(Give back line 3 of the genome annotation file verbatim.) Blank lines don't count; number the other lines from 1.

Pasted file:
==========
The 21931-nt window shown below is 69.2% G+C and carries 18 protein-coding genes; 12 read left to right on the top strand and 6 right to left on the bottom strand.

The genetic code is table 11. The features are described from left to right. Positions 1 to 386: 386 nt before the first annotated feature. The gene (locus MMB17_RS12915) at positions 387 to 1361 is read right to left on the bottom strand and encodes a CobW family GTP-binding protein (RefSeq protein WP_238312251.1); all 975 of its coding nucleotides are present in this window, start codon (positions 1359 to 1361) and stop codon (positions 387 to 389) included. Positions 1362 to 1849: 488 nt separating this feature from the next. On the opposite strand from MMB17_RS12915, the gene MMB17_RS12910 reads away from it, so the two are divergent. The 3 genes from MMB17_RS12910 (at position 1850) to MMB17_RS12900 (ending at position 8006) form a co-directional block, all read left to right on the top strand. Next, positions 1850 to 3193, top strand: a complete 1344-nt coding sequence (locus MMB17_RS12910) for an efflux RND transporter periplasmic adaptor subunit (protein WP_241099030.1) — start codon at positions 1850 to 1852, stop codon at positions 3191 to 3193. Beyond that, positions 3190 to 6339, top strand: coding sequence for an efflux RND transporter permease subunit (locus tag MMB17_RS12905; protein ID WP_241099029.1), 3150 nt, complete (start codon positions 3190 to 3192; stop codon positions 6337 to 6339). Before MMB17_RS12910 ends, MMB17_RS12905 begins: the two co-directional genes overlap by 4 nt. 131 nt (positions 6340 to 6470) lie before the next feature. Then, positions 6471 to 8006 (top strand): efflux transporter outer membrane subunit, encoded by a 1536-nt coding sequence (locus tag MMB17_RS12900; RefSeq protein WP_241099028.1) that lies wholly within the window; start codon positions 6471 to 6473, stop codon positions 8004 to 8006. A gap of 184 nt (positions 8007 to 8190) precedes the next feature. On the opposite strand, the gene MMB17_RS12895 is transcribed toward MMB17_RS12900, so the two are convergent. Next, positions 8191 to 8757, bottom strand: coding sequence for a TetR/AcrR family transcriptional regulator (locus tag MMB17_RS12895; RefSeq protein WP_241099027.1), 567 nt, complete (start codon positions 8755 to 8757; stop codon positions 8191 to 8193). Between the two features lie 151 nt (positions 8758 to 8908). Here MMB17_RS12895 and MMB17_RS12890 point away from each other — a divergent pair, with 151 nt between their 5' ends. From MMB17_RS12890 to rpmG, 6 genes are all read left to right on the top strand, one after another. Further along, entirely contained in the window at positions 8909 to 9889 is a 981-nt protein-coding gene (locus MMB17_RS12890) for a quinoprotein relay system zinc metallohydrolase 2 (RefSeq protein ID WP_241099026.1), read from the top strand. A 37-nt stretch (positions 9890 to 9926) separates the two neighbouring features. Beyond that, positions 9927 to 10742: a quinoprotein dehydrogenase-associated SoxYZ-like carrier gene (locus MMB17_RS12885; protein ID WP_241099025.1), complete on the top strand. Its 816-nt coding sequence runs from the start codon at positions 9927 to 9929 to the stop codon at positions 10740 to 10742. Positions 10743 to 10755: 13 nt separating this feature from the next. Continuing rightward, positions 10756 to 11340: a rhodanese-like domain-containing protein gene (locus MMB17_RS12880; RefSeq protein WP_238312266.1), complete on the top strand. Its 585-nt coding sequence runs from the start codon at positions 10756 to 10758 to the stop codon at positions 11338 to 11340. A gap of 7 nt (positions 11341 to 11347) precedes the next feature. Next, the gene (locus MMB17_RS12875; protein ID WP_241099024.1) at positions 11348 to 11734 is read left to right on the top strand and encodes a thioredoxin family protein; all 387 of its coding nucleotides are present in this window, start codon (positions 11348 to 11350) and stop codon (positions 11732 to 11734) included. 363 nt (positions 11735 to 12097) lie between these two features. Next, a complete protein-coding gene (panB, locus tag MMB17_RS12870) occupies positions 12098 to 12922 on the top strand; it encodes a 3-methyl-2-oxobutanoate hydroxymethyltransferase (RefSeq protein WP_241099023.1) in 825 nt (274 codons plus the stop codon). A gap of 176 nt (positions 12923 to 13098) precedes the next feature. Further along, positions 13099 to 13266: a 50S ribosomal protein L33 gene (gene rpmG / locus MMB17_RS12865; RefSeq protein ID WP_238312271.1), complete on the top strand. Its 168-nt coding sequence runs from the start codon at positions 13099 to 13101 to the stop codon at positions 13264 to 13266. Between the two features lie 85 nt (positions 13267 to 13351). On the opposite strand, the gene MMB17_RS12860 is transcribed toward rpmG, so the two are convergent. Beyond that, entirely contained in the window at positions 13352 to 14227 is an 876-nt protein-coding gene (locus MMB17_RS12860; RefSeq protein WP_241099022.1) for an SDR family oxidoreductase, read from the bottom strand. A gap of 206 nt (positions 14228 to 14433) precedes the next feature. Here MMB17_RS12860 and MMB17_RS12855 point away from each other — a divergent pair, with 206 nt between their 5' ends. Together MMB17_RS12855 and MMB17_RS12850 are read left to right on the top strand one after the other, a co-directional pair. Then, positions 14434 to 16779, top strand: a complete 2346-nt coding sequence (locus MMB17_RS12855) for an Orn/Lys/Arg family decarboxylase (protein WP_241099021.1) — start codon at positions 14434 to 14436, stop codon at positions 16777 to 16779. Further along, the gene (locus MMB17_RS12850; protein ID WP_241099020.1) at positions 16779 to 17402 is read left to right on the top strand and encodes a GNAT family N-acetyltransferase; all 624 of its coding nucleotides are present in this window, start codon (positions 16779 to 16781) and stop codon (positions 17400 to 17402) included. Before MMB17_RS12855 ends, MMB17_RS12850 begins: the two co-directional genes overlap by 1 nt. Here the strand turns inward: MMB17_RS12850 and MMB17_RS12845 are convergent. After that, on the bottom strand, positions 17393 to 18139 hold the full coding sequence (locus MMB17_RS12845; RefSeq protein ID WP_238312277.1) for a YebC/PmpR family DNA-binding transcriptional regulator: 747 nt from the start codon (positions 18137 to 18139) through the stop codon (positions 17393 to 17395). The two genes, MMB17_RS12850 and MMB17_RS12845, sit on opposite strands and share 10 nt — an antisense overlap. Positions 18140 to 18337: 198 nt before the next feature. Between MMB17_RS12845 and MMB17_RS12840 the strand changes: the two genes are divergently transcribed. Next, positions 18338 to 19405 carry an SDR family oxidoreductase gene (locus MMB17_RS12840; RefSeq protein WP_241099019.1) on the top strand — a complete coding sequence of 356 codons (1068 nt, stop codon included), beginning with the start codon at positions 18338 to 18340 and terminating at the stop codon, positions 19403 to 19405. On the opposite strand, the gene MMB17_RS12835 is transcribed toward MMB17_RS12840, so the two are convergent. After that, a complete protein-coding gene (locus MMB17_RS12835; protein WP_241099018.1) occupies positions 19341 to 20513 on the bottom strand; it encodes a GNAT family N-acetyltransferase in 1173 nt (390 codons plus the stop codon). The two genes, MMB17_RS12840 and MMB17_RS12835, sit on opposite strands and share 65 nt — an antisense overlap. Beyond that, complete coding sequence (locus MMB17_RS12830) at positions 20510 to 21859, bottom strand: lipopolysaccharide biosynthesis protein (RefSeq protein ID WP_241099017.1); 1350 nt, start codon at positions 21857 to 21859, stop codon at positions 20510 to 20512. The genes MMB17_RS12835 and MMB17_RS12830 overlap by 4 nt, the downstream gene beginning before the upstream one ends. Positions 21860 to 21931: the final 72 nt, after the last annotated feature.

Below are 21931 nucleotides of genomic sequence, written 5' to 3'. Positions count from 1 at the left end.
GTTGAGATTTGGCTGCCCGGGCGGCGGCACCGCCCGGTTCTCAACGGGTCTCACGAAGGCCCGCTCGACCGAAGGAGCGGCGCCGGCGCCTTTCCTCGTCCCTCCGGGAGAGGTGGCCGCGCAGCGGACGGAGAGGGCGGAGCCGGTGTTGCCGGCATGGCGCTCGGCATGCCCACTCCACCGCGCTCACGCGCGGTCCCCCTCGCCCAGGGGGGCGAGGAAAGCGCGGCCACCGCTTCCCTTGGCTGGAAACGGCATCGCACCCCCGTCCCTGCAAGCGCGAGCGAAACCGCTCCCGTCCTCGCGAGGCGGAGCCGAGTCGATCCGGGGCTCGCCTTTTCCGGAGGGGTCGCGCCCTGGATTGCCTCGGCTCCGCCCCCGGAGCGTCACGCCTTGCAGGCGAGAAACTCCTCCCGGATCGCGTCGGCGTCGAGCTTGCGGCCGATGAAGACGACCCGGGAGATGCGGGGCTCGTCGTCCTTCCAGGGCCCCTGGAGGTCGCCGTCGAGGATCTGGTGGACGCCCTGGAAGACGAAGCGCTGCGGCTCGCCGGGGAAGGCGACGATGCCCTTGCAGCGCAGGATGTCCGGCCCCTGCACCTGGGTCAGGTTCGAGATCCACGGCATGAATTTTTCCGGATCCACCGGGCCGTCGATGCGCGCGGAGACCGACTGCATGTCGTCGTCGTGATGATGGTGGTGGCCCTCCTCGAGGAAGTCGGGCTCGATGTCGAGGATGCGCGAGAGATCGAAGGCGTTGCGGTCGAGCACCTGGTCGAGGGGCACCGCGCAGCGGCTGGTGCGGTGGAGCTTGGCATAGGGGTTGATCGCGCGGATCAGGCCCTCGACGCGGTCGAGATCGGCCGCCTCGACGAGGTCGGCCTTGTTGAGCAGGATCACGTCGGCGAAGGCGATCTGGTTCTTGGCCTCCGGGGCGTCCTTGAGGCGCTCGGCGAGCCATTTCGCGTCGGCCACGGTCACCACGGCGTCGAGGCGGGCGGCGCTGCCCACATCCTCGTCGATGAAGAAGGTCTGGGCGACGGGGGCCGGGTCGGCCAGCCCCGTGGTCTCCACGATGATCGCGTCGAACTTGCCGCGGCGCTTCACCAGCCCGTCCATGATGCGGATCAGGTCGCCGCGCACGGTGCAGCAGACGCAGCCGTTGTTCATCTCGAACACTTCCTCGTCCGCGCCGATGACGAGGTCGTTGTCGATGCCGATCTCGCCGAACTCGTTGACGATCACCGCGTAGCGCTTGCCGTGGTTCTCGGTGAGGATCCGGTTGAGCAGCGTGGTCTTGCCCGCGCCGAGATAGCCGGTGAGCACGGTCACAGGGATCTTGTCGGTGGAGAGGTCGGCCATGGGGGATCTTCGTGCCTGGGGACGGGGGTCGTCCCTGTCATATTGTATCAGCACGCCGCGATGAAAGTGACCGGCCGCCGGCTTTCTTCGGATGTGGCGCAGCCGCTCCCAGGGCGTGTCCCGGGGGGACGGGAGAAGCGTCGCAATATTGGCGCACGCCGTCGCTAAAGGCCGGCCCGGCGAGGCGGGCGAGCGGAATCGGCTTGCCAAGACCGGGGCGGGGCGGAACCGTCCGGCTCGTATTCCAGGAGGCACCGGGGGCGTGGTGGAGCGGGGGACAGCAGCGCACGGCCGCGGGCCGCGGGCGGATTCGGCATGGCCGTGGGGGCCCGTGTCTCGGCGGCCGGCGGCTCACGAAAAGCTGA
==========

Below are 21931 nucleotides of genomic sequence, written 5' to 3'. Positions count from 1 at the left end.